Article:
Rumor Mill: What if Apple enters the Textbook Market?
Before every Apple event the rumor mill is turning and usually it’s all about the next iPhone, iPod, iPad - hence the next device that will just work, boom.
But this time it’s different as the rumors prior to the Apple event that’s planned to take place at the end of January in New York are pointing to a non device but service centered event. This means there are possibly iTunes, the App Store and iBookstore involved.
A blog post by Clayton Morris took the rumors to the next level, as he suggests, the event will be about education, e.g. iTunesU and textbooks. This goes in line with a part in the much discussed Steve Jobs biography by Walter Isaacson in which Jobs apparently spoke about his plan to disrupt the textbook industry in the same way he has disrupted music and movies with iTunes.
You can read a collection of the rumors over here but what if Apple really announces a partnership with major textbook publishers in two weeks? What were the consequences?
First of all, I don’t think that the announcement will be about free textbooks on the iPad. They have to cost something. But as Goodereader and Ars Technica suggest, there might be a digital publishing platform involved in the announcement which could enable publishers (textbook makers included) to bring their books into the iBookstore on a self serve basis.
That is something that startups like Kno, Inkling and ScrollMotion are currently doing. If Apple enabled publishers to do the same thing, maybe even more through deeper iOS integration, the publishers could cut out the middlemen and sell directly to the end user.
It is also known that most of the big education publishers are or were on the list of SOPA supporters. A secure DRM driven model based on the experience Apple and music publishers had with iTunes could be a good reason for publishers to partner with Apple.
For Apple, a partnership like this would make the iPad even more attractive to educational institutions. It could also keep other tablet makers and Amazon at distance as it would essentially enable Apple to sell the entire bundle, device + content, to schools and universities.
And there are also rumors that Apple is planning to release competitive products to take on the Amazon Kindle price tag, e.g. a 7 inch version or keeping the iPad 2 as cheaper alternative to the iPad 3 after its launch, basically the same Apple did with the iPhone 3GS and iPhone 4.
If they turned the iPad 2 into the true digital backpack and pricing the device at $199 or lower with access to cheap e-textbooks and learning related applications it could be a pretty big deal.
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It's one of the most consistent patterns in the unviverse. What causes it?
- Spinning discs are everywhere – just look at our solar system, the rings of Saturn, and all the spiral galaxies in the universe.
- Spinning discs are the result of two things: The force of gravity and a phenomenon in physics called the conservation of angular momentum.
- Gravity brings matter together; the closer the matter gets, the more it accelerates – much like an ice skater who spins faster and faster the closer their arms get to their body. Then, this spinning cloud collapses due to up and down and diagonal collisions that cancel each other out until the only motion they have in common is the spin – and voila: A flat disc.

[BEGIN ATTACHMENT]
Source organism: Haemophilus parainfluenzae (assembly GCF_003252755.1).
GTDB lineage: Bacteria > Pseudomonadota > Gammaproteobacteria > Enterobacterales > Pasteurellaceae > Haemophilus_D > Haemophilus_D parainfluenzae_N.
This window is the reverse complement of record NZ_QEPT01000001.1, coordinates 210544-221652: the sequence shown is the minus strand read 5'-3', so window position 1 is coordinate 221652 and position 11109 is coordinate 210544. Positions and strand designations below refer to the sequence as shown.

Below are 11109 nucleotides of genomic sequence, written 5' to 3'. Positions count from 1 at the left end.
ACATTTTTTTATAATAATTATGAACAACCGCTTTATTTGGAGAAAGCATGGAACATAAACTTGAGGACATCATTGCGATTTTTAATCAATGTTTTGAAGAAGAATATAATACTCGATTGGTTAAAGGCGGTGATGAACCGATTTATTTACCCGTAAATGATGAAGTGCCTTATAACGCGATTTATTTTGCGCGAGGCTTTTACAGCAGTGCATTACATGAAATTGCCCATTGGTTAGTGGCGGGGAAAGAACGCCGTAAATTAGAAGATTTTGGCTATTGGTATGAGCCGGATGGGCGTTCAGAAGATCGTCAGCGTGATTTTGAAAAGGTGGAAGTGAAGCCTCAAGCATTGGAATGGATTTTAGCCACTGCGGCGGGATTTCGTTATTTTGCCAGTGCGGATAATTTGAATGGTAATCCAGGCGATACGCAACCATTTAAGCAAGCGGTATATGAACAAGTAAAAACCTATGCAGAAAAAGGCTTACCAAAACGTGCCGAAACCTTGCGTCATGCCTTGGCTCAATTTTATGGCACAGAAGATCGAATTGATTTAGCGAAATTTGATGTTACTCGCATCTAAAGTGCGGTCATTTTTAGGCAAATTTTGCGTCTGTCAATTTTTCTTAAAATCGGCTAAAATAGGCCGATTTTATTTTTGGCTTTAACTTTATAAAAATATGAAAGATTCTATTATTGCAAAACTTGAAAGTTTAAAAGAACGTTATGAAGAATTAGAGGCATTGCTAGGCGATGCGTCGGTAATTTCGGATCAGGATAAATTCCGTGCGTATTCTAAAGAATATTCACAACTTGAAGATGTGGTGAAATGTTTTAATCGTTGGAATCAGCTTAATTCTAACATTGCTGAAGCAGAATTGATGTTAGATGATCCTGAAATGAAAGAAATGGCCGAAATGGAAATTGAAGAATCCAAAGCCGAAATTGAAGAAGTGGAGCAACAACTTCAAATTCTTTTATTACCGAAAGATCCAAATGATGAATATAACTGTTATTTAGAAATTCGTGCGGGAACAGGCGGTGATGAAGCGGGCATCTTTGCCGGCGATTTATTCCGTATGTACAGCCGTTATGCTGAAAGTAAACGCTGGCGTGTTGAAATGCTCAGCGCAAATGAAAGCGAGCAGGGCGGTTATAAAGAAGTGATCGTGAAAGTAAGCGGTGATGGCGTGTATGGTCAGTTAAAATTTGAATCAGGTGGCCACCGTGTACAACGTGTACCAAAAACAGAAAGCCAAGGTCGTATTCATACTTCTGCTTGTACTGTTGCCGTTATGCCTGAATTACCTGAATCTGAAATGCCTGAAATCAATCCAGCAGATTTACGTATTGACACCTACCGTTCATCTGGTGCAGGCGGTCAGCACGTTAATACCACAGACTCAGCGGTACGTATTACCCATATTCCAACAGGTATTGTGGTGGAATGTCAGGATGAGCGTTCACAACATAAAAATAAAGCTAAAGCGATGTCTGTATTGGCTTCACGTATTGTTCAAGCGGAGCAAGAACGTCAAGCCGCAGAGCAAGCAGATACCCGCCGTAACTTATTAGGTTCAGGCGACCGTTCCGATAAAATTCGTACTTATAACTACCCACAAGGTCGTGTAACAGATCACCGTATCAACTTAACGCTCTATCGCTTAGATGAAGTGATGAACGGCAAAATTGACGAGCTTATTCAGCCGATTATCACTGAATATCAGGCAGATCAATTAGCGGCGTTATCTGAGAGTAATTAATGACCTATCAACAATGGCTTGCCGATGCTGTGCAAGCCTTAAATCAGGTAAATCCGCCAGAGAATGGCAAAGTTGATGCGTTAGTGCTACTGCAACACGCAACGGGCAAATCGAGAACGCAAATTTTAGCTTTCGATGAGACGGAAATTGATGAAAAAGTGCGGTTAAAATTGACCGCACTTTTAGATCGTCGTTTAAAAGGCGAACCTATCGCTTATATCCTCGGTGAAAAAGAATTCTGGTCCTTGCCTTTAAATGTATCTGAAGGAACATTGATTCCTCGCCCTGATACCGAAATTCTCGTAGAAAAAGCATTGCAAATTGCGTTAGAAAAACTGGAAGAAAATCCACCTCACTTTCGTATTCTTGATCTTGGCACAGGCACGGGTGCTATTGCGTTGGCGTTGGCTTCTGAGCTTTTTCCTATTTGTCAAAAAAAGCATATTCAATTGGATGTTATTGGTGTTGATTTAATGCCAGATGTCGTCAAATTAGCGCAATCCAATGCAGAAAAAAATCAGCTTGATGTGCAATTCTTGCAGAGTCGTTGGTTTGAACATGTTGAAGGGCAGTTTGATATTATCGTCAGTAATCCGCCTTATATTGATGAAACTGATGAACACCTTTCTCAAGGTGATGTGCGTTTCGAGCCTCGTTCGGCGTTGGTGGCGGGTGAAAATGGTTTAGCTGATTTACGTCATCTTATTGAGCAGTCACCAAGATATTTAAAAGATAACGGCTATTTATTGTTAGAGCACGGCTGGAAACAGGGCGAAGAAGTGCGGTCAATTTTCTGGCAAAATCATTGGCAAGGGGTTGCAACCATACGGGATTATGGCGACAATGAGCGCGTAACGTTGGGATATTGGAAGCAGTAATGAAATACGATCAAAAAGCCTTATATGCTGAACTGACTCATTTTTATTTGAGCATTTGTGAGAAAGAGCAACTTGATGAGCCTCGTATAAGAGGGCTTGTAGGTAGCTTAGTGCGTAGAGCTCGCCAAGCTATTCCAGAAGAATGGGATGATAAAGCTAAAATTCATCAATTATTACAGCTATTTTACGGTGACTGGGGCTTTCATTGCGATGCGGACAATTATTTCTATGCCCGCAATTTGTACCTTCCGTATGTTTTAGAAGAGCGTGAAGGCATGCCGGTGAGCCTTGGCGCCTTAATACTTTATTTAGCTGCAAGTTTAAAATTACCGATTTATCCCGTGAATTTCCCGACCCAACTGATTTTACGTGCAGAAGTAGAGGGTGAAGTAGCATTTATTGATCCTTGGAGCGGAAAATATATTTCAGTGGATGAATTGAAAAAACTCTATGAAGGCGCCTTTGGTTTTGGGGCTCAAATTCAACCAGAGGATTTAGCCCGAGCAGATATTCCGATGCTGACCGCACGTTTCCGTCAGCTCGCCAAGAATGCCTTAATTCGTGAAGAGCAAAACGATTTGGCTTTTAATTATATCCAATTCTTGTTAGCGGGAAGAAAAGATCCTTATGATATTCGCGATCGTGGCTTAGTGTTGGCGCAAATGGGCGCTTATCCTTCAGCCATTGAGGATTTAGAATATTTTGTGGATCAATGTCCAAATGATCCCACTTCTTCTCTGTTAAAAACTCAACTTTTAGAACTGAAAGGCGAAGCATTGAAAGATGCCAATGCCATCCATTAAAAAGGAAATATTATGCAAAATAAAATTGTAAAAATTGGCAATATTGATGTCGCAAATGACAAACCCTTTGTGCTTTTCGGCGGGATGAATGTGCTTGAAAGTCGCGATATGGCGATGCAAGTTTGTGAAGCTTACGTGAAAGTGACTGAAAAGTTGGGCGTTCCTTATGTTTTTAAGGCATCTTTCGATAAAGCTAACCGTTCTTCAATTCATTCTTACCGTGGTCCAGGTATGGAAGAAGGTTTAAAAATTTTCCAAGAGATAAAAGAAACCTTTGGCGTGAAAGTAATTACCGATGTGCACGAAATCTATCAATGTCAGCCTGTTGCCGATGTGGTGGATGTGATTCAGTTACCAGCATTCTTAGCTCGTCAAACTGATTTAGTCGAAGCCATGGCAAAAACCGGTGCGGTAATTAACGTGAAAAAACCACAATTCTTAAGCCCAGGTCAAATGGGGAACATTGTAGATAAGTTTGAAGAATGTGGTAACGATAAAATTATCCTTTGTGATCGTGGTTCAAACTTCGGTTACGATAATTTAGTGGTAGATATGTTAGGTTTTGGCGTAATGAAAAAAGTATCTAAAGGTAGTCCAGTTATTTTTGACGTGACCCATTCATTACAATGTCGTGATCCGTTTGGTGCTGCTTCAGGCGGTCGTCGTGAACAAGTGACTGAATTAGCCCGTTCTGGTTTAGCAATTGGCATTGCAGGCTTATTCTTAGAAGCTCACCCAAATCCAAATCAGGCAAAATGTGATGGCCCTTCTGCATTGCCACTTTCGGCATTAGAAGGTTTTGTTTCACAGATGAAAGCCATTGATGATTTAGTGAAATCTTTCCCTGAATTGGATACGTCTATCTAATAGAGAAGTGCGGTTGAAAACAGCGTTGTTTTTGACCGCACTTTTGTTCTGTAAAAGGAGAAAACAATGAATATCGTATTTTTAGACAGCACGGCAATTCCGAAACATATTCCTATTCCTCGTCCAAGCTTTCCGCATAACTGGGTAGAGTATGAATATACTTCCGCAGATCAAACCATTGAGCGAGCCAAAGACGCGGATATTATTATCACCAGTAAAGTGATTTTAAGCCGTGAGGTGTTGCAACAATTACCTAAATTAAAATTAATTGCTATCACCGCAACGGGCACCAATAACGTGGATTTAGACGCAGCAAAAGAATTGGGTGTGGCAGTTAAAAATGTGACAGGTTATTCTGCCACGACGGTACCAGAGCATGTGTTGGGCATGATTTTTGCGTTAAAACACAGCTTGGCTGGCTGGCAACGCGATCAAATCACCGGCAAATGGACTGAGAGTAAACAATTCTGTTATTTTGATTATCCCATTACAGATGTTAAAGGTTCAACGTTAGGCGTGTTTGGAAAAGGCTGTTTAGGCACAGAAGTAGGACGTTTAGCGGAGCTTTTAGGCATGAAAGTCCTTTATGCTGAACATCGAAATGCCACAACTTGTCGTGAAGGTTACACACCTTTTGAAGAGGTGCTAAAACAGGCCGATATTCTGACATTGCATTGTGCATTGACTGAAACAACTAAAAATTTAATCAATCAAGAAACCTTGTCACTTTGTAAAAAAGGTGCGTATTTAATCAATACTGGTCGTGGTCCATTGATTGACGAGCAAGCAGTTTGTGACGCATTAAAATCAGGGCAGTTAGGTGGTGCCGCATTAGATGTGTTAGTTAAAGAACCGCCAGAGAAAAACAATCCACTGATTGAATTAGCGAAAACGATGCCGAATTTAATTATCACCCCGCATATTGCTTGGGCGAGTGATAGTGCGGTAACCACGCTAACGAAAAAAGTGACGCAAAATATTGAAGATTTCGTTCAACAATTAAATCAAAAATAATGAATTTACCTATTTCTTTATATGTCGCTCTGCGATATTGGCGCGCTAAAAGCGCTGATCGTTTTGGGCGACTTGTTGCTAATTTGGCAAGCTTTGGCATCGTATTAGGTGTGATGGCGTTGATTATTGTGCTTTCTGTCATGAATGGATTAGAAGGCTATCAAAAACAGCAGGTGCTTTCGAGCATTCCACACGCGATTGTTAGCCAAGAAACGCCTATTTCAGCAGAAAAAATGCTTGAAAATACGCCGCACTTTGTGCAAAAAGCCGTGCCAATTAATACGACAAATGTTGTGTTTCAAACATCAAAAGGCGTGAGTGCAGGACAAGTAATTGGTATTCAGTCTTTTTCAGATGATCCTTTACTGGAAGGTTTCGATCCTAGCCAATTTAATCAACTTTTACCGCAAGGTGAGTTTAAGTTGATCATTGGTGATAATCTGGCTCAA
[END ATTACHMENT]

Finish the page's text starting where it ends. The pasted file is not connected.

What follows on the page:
It turns out, that tattoo ink can travel throughout your body and settle in lymph nodes.
In the slightly macabre experiment to find out where tattoo ink travels to in the body, French and German researchers recently used synchrotron X-ray fluorescence in four "inked" human cadavers — as well as one without. The results of their 2017 study? Some of the tattoo ink apparently settled in lymph nodes.
Image from the study.
As the authors explain in the study — they hail from Ludwig Maximilian University of Munich, the European Synchrotron Radiation Facility, and the German Federal Institute for Risk Assessment — it would have been unethical to test this on live animals since those creatures would not be able to give permission to be tattooed.
Because of the prevalence of tattoos these days, the researchers wanted to find out if the ink could be harmful in some way.
"The increasing prevalence of tattoos provoked safety concerns with respect to particle distribution and effects inside the human body," they write.
It works like this: Since lymph nodes filter lymph, which is the fluid that carries white blood cells throughout the body in an effort to fight infections that are encountered, that is where some of the ink particles collect.
Image by authors of the study.
Titanium dioxide appears to be the thing that travels. It's a white tattoo ink pigment that's mixed with other colors all the time to control shades.
The study's authors will keep working on this in the meantime.
“In future experiments we will also look into the pigment and heavy metal burden of other, more distant internal organs and tissues in order to track any possible bio-distribution of tattoo ink ingredients throughout the body. The outcome of these investigations not only will be helpful in the assessment of the health risks associated with tattooing but also in the judgment of other exposures such as, e.g., the entrance of TiO2 nanoparticles present in cosmetics at the site of damaged skin."
Do you have a magnetic compass in your head?
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